The conditions in the Supermax prisons have been roundly condemned by lawyers, politicians and human rights activists around the world. Prisoners are subjected to extreme sensory deprivation and isolated from any meaningful human contact. They are confined to windowless cells for 23 hours a day with only a small slit in the solid, steel door through which meals are given to them. Between two and five times a week, they are taken from their cells and allowed shower or exercise alone in a small enclosed space. There are severe restrictions on books, magazines, radio, television, sunlight and even outside air. Telephone calls are restricted to one 15 minute call a month. In May 2006, the UN Committee against Torture suggested the conditions could constitute cruel, inhuman or degrading treatment or punishment. More recently, in September 2011, a study by the New York Bar Association described the conditions as constituting “torture under international law”. It was just last week that the UN Special Rapporteur on torture Juan E. Mendez called for an almost total ban on solitary confinement, describing it as “torture”.
If convicted in the US, Ahmad faces life imprisonment in this prison without the possibility of parole.
The findings of Sir Scott Baker and his review panel are not binding on the government and it is arguable that it should instead follow the recommendations of the parliamentary committee. To allow a British citizen accused of crimes alleged to have been committed in Britain to be extradited to the US upon the same evidence which this government has decided not to use to prosecute him, completely undermines our criminal justice system. So repugnant is this to the public conscience that there is growing outrage over this with the voices of discontent increasing every day. It is not just Muslim terror suspects who are being harmed by this Treaty. Corporate bankers such as the NatWest Three were previously extradited and a number of computer hackers such as Gary McKinnon, who suffers from Aspergers Syndrome, are awaiting extradition. All are British citizens. All are accused of committing crimes in Britain. All have been abandoned, if not betrayed, by their government.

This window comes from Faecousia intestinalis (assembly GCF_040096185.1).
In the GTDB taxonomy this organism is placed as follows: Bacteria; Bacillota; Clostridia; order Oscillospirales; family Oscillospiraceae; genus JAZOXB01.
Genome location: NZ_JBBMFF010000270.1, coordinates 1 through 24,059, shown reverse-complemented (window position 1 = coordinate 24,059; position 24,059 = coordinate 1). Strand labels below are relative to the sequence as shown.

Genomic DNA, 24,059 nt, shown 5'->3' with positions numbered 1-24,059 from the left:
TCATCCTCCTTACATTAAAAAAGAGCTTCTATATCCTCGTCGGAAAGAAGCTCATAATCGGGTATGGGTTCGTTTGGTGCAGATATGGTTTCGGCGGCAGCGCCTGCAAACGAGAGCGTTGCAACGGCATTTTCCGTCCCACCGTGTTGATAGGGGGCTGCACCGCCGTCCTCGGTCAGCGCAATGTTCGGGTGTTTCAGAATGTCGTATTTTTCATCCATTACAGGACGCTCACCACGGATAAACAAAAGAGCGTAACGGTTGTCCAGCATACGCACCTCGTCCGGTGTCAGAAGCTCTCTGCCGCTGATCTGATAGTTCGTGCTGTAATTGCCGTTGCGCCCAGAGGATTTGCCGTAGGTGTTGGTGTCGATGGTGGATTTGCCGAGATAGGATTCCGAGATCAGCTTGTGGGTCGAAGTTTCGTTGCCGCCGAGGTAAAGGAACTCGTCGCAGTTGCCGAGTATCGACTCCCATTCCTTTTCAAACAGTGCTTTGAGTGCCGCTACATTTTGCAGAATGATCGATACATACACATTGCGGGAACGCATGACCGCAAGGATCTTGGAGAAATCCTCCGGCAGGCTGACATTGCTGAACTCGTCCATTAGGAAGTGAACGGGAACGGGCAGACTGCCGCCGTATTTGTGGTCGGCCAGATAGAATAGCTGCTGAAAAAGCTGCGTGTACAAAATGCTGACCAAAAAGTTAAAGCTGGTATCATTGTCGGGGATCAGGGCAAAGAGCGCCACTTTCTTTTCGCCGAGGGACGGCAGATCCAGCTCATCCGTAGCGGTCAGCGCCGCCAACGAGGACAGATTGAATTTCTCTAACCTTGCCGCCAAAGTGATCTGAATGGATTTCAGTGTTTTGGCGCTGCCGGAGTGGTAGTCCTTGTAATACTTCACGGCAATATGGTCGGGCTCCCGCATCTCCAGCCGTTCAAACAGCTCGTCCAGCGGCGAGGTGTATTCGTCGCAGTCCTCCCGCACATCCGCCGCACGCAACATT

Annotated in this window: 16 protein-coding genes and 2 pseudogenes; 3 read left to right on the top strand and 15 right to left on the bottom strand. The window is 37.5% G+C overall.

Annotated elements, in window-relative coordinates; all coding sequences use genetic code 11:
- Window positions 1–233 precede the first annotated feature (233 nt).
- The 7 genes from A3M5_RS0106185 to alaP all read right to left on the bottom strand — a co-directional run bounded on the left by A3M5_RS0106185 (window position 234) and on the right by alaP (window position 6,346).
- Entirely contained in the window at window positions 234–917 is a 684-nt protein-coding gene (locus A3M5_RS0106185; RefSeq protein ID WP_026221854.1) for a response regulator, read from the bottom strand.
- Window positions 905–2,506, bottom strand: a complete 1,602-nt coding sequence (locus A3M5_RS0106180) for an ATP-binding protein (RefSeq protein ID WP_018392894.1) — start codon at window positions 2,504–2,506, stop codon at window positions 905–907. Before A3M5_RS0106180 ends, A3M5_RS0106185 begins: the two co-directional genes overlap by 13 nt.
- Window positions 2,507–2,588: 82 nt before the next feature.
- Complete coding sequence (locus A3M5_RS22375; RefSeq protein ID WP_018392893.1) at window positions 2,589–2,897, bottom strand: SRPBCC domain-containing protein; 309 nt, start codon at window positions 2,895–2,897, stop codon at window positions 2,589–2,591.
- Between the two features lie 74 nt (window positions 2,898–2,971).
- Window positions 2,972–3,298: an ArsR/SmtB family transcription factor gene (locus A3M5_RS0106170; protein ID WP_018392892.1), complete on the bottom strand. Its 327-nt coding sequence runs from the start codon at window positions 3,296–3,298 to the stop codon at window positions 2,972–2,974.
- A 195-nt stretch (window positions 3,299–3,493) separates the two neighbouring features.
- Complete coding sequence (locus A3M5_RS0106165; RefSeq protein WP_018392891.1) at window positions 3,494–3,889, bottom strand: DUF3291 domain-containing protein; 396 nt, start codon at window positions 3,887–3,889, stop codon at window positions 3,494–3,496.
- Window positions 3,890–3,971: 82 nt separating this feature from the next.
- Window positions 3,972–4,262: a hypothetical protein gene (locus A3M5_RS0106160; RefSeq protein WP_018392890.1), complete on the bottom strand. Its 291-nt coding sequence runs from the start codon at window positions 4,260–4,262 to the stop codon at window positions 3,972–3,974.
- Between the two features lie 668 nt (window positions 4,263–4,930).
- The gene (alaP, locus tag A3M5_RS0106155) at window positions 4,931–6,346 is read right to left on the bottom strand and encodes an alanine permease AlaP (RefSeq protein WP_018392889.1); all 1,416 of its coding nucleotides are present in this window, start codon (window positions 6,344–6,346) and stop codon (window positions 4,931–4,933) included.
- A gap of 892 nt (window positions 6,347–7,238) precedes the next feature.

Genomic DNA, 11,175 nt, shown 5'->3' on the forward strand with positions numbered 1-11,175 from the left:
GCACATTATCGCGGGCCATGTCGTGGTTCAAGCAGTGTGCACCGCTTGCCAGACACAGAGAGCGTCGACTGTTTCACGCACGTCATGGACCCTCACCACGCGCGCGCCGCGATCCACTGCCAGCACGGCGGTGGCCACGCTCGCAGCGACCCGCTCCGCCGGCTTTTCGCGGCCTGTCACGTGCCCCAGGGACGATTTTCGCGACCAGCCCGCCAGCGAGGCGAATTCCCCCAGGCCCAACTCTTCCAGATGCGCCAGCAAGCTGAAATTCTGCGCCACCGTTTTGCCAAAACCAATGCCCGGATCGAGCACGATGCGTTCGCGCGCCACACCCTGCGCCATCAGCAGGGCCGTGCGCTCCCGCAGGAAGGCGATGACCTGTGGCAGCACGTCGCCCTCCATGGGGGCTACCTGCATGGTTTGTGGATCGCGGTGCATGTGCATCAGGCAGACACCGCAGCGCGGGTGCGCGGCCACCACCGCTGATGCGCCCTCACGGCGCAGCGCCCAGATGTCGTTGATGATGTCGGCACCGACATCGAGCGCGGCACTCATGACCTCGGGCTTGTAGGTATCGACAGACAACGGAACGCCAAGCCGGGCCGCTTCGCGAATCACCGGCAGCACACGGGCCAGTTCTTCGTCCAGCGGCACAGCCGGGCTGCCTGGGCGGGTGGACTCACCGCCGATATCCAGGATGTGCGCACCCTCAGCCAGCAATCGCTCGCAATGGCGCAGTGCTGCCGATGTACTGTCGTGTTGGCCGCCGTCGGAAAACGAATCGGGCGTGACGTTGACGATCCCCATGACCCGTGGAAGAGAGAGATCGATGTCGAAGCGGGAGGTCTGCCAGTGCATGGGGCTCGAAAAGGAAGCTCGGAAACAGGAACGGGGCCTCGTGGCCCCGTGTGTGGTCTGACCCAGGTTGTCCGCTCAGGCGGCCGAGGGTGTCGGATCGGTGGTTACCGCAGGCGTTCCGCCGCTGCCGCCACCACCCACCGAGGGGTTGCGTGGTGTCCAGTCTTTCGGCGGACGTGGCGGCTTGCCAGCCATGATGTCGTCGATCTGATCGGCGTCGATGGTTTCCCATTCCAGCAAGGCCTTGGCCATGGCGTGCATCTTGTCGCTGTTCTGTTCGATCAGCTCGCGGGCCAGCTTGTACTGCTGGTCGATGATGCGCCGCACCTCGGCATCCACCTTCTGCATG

Over 42,000 people have signed the petition to put Babar Ahmad on trial in the UK with the rate increasing at over 2000 per day. It is one of the top 6 e-petitions on the official government website. The goal is to reach over 100,000 signatures by 10 November 2011 so that the issue becomes eligible for parliamentary debate. This is the opportunity for the British public to defend the sovereignty of the criminal justice system of this country and ensure that British citizens like Ahmad and McKinnon are not simply handed over without evidence to a foreign jurisdiction where their basic human rights are likely to be violated. An open debate could force the government to comply with the findings of the parliamentary committee on human rights and introduce the forum bar into law, thereby allowing Ahmad, McKinnon and others to be tried in Britain.
Six years ago, there was outrage in this country when the government proposed detaining terror suspects for 90 days without charge. Babar Ahmad has been held for over 2630 days without charge. Even the blind can see that this is simply wrong.